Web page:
Mother Lode Gets $316K For Newsom’s COVID-19 ‘Project Roomkey’
Sacramento, CA — California is now the first state in the nation with FEMA approval to provide the means to safely isolate those experiencing homelessness in California to protect them and the state from COVID-19.
On Friday, Governor Gavin Newsom officially launched Project Roomkey in conjunction with county partners across the state with an initial goal of securing up to 15,000 rooms for the purpose.
According to the Governor’s Office, state and local governments will receive up to 75 percent cost-share reimbursement from FEMA for hotel and motel rooms, including wraparound supports such as meals, security, and custodial services.
Essential behavioral health and health care services will also be provided by the local governments and community partners, as needed with local governments responsible for identifying which shelter clients or encampment residents are selected for hotel isolation placements and transporting them to them for intake.
The measures are being taken to protect public health by isolating the medically vulnerable, thinning out the shelter population for social distancing, and slowing the rate of spread of COVID-19, which will in turn “flatten the curve.”
“Homeless Californians are incredibly vulnerable to COVID-19 and often have no option to self-isolate or social distance,” Newsom states. “By helping the most vulnerable homeless individuals off the street and into isolation, California can slow the spread of COVID-19 through homeless populations, lower the number of people infected and protect critical health care resources. We’re working hard with our county partners to get these hotels up and running as rapidly as possible.”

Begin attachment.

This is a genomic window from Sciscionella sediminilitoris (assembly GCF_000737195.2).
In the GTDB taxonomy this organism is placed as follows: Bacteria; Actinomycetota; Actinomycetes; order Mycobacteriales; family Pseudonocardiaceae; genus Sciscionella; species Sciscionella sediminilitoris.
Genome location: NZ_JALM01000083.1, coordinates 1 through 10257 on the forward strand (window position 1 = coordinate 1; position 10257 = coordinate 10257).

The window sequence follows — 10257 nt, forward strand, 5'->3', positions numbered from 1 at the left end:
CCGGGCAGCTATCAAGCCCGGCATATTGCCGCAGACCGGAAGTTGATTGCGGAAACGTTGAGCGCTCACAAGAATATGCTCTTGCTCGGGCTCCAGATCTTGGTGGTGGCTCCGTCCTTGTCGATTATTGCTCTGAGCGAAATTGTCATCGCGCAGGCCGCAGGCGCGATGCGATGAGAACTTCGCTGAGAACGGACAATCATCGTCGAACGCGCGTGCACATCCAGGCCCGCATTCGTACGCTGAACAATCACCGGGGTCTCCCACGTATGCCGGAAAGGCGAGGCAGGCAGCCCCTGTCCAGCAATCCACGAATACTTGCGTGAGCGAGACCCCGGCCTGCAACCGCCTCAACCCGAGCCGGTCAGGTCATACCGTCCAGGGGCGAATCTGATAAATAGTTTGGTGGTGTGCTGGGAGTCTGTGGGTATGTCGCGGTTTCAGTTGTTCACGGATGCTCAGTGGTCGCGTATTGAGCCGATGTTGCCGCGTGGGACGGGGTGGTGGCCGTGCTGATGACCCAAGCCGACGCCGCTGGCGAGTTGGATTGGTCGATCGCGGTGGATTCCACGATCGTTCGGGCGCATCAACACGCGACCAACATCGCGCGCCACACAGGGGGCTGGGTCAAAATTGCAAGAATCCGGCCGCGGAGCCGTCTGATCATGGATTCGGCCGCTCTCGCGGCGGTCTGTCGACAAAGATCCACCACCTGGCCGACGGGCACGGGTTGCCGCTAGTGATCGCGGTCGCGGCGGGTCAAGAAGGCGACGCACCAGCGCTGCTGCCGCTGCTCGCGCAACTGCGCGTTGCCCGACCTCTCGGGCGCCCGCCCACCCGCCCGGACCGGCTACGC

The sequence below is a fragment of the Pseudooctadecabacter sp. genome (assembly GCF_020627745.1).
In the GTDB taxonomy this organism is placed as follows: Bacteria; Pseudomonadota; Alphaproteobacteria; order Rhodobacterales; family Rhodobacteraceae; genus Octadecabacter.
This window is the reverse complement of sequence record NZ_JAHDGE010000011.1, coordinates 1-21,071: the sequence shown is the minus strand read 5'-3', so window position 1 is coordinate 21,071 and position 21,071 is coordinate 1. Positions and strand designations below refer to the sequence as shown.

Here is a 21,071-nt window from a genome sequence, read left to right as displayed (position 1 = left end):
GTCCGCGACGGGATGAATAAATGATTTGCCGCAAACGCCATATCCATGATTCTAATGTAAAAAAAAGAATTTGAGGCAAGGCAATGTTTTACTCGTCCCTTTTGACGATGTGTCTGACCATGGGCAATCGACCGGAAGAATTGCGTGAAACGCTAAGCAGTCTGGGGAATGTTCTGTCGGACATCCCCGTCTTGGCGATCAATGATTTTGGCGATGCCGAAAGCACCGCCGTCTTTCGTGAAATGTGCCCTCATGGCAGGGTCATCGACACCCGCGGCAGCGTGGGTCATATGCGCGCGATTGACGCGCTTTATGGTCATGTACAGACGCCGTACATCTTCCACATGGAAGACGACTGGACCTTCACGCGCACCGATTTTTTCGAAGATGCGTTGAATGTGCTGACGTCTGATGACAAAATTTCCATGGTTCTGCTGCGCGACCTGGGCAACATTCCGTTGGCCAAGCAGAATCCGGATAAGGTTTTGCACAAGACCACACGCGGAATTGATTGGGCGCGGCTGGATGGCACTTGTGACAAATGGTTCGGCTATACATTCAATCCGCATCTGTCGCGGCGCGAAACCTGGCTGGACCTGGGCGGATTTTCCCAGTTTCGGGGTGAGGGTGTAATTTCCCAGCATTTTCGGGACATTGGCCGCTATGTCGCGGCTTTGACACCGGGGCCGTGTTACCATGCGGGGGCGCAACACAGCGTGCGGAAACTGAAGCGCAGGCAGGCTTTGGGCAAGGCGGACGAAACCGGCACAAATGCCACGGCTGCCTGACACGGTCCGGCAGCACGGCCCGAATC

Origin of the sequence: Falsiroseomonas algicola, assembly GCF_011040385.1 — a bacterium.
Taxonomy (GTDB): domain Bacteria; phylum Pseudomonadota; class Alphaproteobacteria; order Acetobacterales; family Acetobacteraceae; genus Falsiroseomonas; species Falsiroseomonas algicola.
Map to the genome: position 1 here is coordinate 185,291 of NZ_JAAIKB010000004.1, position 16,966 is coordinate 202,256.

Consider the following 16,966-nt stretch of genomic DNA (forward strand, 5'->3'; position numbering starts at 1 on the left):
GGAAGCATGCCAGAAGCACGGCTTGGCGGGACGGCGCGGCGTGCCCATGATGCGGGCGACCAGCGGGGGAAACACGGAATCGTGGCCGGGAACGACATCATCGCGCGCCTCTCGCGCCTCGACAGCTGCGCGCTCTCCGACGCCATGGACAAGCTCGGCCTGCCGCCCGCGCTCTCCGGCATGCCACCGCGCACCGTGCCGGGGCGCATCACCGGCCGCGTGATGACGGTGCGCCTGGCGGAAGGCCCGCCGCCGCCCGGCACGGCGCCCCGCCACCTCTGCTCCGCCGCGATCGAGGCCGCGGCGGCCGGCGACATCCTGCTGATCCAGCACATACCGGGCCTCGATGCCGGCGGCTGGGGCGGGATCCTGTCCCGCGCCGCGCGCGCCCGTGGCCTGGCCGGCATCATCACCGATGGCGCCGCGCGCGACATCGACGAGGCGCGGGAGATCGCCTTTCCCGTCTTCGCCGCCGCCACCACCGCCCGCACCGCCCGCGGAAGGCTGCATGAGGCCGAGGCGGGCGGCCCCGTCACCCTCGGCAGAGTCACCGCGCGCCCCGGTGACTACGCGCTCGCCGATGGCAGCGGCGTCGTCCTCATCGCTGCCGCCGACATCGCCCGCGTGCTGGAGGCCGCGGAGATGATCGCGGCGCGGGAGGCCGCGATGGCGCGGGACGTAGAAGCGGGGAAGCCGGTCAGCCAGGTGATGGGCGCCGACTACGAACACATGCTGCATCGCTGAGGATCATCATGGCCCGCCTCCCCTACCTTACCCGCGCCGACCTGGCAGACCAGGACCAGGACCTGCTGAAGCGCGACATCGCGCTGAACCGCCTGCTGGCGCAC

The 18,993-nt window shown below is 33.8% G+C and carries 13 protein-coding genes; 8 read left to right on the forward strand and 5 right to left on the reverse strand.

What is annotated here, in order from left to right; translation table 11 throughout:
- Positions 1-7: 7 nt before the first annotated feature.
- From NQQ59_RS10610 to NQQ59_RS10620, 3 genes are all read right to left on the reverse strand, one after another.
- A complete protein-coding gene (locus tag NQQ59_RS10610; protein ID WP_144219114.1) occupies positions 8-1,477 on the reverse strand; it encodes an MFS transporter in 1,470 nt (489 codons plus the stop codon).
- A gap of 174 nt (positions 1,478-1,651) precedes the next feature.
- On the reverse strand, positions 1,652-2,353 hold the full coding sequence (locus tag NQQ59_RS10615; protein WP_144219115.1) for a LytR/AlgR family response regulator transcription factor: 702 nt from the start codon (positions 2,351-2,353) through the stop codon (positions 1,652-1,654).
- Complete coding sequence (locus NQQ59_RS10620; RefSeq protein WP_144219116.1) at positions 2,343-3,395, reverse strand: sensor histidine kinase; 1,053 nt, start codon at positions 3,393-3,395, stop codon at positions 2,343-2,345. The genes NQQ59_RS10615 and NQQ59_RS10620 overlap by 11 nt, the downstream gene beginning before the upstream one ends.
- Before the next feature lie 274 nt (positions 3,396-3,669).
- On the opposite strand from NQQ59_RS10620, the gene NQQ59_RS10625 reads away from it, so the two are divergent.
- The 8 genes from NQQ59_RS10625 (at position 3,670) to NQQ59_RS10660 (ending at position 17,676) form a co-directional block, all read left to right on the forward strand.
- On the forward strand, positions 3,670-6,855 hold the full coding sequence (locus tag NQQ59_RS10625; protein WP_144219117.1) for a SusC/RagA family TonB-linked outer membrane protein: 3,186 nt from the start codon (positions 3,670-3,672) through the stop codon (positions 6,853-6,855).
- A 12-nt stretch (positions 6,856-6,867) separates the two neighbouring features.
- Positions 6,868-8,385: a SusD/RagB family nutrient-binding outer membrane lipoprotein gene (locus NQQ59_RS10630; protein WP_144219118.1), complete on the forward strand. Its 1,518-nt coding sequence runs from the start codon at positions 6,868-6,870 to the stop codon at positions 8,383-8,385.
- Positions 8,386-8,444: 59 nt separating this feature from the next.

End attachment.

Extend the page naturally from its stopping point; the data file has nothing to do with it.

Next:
The state is providing dedicated support teams to counties, including assistance in identifying hotels, negotiating and executing operating agreements along with technical assistance support enabling providers to maintain the records necessary to receive federal reimbursement. Local governments are also able to tap the $150 million in emergency homeless COVID-19 aid that Governor Newsom and the Legislature made available.
According to Amador-Tuolumne Community Action Agency (ATCAA) Executive Director Joe Bors, over $316,000 is flowing down from the state for expanding shelter space, including by acquiring motel and hotel space, to the Central Sierra Continuum of Care (CSCoC), which ATCAA chairs.
The monies, to be split between the four partnering CSCoC counties: Tuolumne, Amador, Calaveras, and Mariposa, will filter down through each of the county governments to their Behavioral Health officials. Each county will decide how best to spend it before June 30. Among their options are locating and leasing empty motel or hotel properties to segregate infected or at-risk homeless.
ATCAA, which manages the CSCoC Homeless Management Information System (HMIS) for all counties but Mariposa, will maintain records of homeless individuals and families accessing the services, including tracking when they depart to facilitate access for housekeeping.
The Governor’s ongoing efforts to deploy over 1,300 trailers to local governments continues using state-purchased units that local governments operate, serving the same function as the Project Roomkey efforts. So far, the state has purchased and deployed 584 trailers to locations selected by partnering local governments. Newsom additionally announced on Friday the state received an additional 28 trailers through philanthropic support in partnership with Homeful, a California-based nonprofit focused on eradicating homelessness.